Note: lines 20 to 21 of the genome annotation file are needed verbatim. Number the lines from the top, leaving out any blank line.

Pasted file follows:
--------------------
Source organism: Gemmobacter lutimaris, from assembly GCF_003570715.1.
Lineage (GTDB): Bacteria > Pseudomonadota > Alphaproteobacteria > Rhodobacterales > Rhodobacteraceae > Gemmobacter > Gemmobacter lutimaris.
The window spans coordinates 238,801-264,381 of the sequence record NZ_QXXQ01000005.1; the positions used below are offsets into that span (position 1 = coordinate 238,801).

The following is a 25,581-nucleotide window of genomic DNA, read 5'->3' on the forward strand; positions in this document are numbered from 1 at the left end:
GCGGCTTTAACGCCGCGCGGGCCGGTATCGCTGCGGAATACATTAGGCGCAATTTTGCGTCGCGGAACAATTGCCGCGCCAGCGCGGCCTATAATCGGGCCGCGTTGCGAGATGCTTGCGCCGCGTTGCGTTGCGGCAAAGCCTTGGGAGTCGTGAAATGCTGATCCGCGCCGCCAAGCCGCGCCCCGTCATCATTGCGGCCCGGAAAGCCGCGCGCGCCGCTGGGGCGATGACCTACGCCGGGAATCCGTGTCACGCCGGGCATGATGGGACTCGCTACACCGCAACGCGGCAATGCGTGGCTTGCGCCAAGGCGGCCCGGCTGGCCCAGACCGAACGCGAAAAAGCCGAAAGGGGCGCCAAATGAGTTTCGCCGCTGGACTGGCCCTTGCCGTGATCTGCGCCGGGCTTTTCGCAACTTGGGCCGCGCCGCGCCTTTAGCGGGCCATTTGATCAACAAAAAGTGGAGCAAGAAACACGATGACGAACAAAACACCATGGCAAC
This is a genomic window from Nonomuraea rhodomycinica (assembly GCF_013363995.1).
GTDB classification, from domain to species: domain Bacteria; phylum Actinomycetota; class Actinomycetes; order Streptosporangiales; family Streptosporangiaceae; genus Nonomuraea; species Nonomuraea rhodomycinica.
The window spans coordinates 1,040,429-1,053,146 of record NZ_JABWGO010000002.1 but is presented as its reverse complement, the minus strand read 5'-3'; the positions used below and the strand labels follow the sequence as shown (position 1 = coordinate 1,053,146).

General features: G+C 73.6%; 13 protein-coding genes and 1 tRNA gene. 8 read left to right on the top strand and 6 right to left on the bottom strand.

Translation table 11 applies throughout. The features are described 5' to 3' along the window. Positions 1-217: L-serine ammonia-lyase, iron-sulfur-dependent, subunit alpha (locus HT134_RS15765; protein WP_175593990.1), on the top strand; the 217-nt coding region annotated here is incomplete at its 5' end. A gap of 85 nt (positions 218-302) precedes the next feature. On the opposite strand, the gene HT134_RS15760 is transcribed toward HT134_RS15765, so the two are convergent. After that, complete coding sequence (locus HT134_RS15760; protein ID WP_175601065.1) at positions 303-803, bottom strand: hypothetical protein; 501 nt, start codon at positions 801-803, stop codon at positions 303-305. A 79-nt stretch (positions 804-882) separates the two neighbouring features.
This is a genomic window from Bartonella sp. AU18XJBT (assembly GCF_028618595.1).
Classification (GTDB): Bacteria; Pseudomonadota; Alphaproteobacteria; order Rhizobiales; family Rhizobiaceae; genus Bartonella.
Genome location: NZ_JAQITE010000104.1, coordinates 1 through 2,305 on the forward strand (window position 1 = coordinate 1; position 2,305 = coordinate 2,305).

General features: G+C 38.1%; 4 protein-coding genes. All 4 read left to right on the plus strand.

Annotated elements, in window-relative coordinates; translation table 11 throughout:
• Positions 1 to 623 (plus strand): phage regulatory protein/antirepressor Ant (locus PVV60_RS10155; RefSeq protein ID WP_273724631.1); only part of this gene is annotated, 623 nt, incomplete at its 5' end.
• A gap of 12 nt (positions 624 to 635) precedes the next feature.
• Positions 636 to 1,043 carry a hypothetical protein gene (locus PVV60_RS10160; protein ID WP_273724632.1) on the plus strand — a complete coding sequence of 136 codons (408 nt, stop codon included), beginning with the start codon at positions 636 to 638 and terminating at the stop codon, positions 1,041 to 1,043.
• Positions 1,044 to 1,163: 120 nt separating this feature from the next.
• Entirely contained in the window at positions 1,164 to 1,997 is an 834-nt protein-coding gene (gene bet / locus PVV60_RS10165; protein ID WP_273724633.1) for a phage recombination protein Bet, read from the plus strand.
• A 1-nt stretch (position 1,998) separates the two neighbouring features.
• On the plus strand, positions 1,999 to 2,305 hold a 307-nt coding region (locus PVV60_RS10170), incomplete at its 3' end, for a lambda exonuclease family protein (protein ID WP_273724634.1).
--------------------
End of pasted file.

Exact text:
• Entirely contained in the window at positions 1,164 to 1,997 is an 834-nt protein-coding gene (gene bet / locus PVV60_RS10165; protein ID WP_273724633.1) for a phage recombination protein Bet, read from the plus strand.
• A 1-nt stretch (position 1,998) separates the two neighbouring features.